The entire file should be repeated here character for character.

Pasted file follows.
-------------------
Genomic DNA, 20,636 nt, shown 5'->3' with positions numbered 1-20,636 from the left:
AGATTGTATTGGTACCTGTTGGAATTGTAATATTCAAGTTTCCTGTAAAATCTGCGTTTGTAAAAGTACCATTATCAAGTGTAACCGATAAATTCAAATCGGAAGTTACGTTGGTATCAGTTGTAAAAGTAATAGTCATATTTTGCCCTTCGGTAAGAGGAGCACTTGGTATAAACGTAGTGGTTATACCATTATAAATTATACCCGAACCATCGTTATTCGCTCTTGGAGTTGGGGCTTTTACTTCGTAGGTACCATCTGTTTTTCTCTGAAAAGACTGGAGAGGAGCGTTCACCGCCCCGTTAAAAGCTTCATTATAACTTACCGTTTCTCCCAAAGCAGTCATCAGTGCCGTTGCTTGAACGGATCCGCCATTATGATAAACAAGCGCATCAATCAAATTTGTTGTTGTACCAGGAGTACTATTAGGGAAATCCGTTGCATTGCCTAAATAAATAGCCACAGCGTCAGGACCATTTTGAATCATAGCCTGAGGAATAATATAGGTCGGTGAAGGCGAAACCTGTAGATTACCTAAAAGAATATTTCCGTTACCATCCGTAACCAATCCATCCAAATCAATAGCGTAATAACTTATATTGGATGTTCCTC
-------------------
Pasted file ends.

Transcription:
Genomic DNA, 20,636 nt, shown 5'->3' with positions numbered 1-20,636 from the left:
AGATTGTATTGGTACCTGTTGGAATTGTAATATTCAAGTTTCCTGTAAAATCTGCGTTTGTAAAAGTACCATTATCAAGTGTAACCGATAAATTCAAATCGGAAGTTACGTTGGTATCAGTTGTAAAAGTAATAGTCATATTTTGCCCTTCGGTAAGAGGAGCACTTGGTATAAACGTAGTGGTTATACCATTATAAATTATACCCGAACCATCGTTATTCGCTCTTGGAGTTGGGGCTTTTACTTCGTAGGTACCATCTGTTTTTCTCTGAAAAGACTGGAGAGGAGCGTTCACCGCCCCGTTAAAAGCTTCATTATAACTTACCGTTTCTCCCAAAGCAGTCATCAGTGCCGTTGCTTGAACGGATCCGCCATTATGATAAACAAGCGCATCAATCAAATTTGTTGTTGTACCAGGAGTACTATTAGGGAAATCCGTTGCATTGCCTAAATAAATAGCCACAGCGTCAGGACCATTTTGAATCATAGCCTGAGGAATAATATAGGTCGGTGAAGGCGAAACCTGTAGATTACCTAAAAGAATATTTCCGTTACCATCCGTAACCAATCCATCCAAATCAATAGCGTAATAACTTATATTGGATGTTCCTC